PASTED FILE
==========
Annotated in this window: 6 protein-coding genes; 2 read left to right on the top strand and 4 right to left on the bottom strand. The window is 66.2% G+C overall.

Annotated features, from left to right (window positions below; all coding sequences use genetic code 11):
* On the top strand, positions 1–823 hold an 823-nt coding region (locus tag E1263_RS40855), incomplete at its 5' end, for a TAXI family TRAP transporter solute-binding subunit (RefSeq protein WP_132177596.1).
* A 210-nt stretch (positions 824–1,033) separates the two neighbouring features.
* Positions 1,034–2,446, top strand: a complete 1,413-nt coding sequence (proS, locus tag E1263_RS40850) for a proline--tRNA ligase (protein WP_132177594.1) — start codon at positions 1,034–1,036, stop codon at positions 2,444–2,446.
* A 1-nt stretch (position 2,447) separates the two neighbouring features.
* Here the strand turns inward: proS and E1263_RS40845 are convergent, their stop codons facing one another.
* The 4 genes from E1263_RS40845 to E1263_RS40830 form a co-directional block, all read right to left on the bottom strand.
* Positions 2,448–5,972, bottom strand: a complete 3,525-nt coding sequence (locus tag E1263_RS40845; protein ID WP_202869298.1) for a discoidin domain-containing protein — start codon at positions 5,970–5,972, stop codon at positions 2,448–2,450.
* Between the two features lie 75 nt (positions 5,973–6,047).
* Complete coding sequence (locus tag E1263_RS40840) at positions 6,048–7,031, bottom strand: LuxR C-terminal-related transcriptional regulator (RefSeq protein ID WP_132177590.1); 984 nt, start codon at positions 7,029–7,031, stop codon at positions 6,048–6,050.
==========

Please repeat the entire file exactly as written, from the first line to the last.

Annotated in this window: 6 protein-coding genes; 2 read left to right on the top strand and 4 right to left on the bottom strand. The window is 66.2% G+C overall.

Annotated features, from left to right (window positions below; all coding sequences use genetic code 11):
* On the top strand, positions 1–823 hold an 823-nt coding region (locus tag E1263_RS40855), incomplete at its 5' end, for a TAXI family TRAP transporter solute-binding subunit (RefSeq protein WP_132177596.1).
* A 210-nt stretch (positions 824–1,033) separates the two neighbouring features.
* Positions 1,034–2,446, top strand: a complete 1,413-nt coding sequence (proS, locus tag E1263_RS40850) for a proline--tRNA ligase (protein WP_132177594.1) — start codon at positions 1,034–1,036, stop codon at positions 2,444–2,446.
* A 1-nt stretch (position 2,447) separates the two neighbouring features.
* Here the strand turns inward: proS and E1263_RS40845 are convergent, their stop codons facing one another.
* The 4 genes from E1263_RS40845 to E1263_RS40830 form a co-directional block, all read right to left on the bottom strand.
* Positions 2,448–5,972, bottom strand: a complete 3,525-nt coding sequence (locus tag E1263_RS40845; protein ID WP_202869298.1) for a discoidin domain-containing protein — start codon at positions 5,970–5,972, stop codon at positions 2,448–2,450.
* Between the two features lie 75 nt (positions 5,973–6,047).
* Complete coding sequence (locus tag E1263_RS40840) at positions 6,048–7,031, bottom strand: LuxR C-terminal-related transcriptional regulator (RefSeq protein ID WP_132177590.1); 984 nt, start codon at positions 7,029–7,031, stop codon at positions 6,048–6,050.